How does a movie manage to be dark and deeply disturbing, yet tender and touching in the same breath? Swedish vampire film Let the Right One In (Låt den rätte komma in) is a beautifully-told macabre fantasy story that accomplishes exactly that.
Oskar (Kåre Hedebrant) is a quiet but troubled twelve year old who is bullied by his classmates and doesn’t know how to stand up for himself. His life begins to change when he befriends Eli (Lina Leandersson), the mysterious girl who moves into the apartment next door. But when Oskar’s small snowy hometown is devastated by a series of grisly murders, he starts to realize his new best friend and love interest is not the girl she pretends to be.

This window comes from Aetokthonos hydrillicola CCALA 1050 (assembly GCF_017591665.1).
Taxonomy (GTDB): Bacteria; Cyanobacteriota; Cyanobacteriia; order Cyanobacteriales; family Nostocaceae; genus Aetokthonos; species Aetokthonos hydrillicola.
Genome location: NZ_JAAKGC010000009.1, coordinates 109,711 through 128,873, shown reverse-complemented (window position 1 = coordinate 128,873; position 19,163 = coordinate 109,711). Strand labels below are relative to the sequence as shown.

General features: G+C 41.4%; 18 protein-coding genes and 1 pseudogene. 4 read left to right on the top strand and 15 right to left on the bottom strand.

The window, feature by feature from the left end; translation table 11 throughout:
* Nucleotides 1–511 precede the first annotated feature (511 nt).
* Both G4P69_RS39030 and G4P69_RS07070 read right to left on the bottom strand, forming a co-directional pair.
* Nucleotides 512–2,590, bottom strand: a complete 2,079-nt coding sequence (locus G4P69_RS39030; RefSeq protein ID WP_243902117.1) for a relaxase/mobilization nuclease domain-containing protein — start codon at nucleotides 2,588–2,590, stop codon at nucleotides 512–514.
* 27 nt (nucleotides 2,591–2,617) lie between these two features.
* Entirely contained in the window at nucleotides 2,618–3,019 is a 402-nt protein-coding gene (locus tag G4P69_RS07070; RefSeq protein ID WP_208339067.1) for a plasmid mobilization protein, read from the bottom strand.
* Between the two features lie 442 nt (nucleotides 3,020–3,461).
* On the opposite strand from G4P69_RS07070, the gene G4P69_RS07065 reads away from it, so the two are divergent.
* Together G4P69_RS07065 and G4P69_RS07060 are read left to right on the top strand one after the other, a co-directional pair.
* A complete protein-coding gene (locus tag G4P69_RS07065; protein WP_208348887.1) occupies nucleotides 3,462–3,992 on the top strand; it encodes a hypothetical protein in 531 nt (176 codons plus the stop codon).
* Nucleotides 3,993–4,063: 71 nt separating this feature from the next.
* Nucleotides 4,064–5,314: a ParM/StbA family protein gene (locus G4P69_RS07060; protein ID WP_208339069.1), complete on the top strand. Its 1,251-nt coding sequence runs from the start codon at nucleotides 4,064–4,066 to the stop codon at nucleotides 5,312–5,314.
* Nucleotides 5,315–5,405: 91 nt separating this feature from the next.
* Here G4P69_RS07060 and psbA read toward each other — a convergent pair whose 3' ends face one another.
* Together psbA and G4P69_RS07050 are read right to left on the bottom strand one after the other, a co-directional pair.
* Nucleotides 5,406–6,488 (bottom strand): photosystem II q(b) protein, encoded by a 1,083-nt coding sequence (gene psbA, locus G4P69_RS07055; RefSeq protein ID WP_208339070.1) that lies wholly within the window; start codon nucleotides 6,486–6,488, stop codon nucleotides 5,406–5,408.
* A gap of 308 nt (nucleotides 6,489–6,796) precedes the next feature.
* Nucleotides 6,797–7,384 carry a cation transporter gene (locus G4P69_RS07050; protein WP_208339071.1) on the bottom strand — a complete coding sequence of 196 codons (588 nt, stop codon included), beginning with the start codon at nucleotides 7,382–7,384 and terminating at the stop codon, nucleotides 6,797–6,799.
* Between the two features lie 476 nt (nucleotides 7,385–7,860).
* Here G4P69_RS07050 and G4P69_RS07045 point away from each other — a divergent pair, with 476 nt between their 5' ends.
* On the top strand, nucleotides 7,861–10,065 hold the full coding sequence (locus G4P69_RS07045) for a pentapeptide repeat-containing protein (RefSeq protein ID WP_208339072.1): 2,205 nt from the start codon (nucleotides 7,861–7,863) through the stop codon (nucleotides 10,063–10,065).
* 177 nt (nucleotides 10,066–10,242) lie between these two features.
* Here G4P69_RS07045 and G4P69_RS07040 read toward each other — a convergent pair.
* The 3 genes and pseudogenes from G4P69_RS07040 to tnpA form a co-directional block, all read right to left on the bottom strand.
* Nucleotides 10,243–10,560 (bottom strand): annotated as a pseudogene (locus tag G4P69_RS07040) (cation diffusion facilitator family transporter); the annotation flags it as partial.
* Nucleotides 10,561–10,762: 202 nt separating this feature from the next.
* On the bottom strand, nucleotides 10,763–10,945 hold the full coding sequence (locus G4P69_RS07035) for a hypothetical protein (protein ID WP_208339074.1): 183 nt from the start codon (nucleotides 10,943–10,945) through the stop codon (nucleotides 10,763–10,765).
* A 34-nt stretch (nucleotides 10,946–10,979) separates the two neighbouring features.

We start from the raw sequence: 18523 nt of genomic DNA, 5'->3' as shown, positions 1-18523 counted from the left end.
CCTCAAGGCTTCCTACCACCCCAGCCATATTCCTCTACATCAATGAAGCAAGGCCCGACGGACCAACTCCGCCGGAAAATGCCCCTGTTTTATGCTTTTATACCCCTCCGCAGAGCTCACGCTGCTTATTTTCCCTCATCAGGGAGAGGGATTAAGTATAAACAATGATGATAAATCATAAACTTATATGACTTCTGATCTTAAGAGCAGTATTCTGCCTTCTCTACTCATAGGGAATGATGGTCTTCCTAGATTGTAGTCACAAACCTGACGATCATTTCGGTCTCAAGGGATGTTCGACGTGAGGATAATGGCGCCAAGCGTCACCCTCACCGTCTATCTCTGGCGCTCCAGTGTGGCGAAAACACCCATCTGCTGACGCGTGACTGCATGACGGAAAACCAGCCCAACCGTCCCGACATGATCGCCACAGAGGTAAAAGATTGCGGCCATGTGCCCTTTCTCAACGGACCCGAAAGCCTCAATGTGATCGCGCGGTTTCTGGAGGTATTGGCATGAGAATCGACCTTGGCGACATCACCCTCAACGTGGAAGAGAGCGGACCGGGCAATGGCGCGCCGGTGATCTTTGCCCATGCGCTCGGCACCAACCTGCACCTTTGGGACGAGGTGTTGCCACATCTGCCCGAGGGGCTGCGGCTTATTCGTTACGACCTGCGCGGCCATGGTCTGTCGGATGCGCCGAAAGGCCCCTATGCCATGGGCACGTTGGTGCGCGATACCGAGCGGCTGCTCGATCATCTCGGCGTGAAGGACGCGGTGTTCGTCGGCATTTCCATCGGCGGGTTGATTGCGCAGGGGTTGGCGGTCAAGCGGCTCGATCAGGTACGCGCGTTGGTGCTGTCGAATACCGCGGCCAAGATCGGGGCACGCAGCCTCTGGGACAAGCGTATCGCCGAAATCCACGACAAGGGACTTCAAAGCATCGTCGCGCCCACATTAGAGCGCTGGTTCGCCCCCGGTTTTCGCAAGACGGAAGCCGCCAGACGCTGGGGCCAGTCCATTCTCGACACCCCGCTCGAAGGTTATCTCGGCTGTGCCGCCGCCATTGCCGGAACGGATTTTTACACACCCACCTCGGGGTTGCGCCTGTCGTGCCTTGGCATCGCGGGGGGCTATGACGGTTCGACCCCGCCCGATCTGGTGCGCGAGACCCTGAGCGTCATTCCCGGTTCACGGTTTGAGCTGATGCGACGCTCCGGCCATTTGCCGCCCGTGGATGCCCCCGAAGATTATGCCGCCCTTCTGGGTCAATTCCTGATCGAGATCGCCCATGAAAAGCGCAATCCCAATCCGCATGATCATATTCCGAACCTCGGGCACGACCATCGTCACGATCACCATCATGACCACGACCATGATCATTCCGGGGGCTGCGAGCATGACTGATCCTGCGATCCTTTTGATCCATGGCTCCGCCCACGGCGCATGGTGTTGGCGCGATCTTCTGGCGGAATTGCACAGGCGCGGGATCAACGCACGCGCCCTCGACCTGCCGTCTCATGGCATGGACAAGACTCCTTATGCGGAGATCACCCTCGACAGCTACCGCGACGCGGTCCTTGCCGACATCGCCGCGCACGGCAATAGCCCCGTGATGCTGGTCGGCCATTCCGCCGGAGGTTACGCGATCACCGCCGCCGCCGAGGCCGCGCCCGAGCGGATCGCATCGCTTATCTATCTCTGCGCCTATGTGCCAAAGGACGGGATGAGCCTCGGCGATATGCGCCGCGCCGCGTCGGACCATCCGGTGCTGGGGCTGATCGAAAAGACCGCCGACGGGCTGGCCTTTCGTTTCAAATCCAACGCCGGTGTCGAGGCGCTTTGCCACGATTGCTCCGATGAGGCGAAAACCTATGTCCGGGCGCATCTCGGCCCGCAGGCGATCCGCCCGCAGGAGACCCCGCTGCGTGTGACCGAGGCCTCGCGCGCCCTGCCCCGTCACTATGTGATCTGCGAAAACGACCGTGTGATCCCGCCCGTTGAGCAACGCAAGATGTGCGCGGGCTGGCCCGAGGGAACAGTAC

Let the Right One In is part coming of age story, part atmospheric horror. Never too obvious or overly deliberate, it’s a subtle and slowly-building story punctuated by gory visuals that are jarringly terrifying against the film’s otherwise serene and isolated snowbound setting. Director Tomas Alfredson’s use of special effects is welcomingly understated in favor of a few blink-and-you-might-miss them moments of pure shock, underscored by gruesome visuals and an uncomfortable feeling of foreboding.
Most disturbing, however, is Oskar’s dangerous infatuation with Eli despite the horrifying things she is capable of. It’s the focus on the delicate relationship between these two alienated youths that really sets this film apart and establishes new standards for what good vampire movies should be.